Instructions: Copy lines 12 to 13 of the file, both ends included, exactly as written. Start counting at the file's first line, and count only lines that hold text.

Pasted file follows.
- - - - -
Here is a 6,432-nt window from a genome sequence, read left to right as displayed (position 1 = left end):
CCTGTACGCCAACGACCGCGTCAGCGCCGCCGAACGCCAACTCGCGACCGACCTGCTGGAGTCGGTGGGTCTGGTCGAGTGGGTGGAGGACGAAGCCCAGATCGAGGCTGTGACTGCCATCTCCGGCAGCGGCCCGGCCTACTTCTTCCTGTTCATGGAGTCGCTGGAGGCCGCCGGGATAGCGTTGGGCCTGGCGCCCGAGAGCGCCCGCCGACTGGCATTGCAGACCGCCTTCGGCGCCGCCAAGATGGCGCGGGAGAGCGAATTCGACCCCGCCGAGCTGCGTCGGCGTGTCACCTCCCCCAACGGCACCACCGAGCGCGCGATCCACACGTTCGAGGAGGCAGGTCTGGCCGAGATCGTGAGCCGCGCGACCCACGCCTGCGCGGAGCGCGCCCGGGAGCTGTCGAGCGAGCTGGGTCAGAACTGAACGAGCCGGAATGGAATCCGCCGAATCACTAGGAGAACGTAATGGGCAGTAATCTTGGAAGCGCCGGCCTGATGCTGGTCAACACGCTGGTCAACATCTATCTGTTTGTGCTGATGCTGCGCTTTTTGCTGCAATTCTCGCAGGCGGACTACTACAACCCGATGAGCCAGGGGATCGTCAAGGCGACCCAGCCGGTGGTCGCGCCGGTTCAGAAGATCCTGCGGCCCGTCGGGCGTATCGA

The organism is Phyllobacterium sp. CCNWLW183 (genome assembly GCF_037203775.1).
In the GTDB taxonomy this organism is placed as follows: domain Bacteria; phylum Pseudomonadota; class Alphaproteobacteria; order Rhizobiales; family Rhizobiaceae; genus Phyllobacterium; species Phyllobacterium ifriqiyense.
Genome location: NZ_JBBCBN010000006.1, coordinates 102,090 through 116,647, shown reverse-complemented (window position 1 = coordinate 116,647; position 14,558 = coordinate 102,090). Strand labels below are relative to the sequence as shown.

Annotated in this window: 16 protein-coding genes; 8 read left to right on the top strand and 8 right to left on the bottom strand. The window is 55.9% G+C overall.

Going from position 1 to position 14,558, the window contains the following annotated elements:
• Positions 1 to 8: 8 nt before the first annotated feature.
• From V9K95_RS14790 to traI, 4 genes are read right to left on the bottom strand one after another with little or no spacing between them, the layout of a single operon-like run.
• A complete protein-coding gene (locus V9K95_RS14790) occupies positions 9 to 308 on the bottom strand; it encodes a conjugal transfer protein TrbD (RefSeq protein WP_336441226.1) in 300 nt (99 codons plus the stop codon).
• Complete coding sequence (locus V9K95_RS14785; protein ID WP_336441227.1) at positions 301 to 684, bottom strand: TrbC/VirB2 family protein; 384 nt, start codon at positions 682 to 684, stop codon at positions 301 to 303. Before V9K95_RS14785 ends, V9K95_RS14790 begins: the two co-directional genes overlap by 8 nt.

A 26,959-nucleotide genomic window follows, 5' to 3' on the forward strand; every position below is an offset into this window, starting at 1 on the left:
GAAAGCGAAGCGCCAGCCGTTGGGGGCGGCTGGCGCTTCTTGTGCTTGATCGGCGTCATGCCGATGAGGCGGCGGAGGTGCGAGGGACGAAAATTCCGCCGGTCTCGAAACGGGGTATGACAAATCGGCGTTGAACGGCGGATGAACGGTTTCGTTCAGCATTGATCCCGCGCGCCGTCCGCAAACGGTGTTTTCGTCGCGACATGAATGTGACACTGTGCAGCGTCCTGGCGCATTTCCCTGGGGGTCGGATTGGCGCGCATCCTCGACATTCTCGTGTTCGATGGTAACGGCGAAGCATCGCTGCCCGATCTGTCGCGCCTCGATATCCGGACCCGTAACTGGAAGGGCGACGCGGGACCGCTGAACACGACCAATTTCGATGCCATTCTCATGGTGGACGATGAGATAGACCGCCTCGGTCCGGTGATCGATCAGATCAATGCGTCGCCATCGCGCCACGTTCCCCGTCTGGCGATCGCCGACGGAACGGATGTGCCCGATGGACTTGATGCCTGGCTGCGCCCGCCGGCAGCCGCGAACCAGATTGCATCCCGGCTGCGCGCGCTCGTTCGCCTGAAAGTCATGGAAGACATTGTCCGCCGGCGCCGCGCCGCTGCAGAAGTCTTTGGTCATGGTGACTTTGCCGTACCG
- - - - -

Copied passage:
A 26,959-nucleotide genomic window follows, 5' to 3' on the forward strand; every position below is an offset into this window, starting at 1 on the left:
GAAAGCGAAGCGCCAGCCGTTGGGGGCGGCTGGCGCTTCTTGTGCTTGATCGGCGTCATGCCGATGAGGCGGCGGAGGTGCGAGGGACGAAAATTCCGCCGGTCTCGAAACGGGGTATGACAAATCGGCGTTGAACGGCGGATGAACGGTTTCGTTCAGCATTGATCCCGCGCGCCGTCCGCAAACGGTGTTTTCGTCGCGACATGAATGTGACACTGTGCAGCGTCCTGGCGCATTTCCCTGGGGGTCGGATTGGCGCGCATCCTCGACATTCTCGTGTTCGATGGTAACGGCGAAGCATCGCTGCCCGATCTGTCGCGCCTCGATATCCGGACCCGTAACTGGAAGGGCGACGCGGGACCGCTGAACACGACCAATTTCGATGCCATTCTCATGGTGGACGATGAGATAGACCGCCTCGGTCCGGTGATCGATCAGATCAATGCGTCGCCATCGCGCCACGTTCCCCGTCTGGCGATCGCCGACGGAACGGATGTGCCCGATGGACTTGATGCCTGGCTGCGCCCGCCGGCAGCCGCGAACCAGATTGCATCCCGGCTGCGCGCGCTCGTTCGCCTGAAAGTCATGGAAGACATTGTCCGCCGGCGCCGCGCCGCTGCAGAAGTCTTTGGTCATGGTGACTTTGCCGTACCG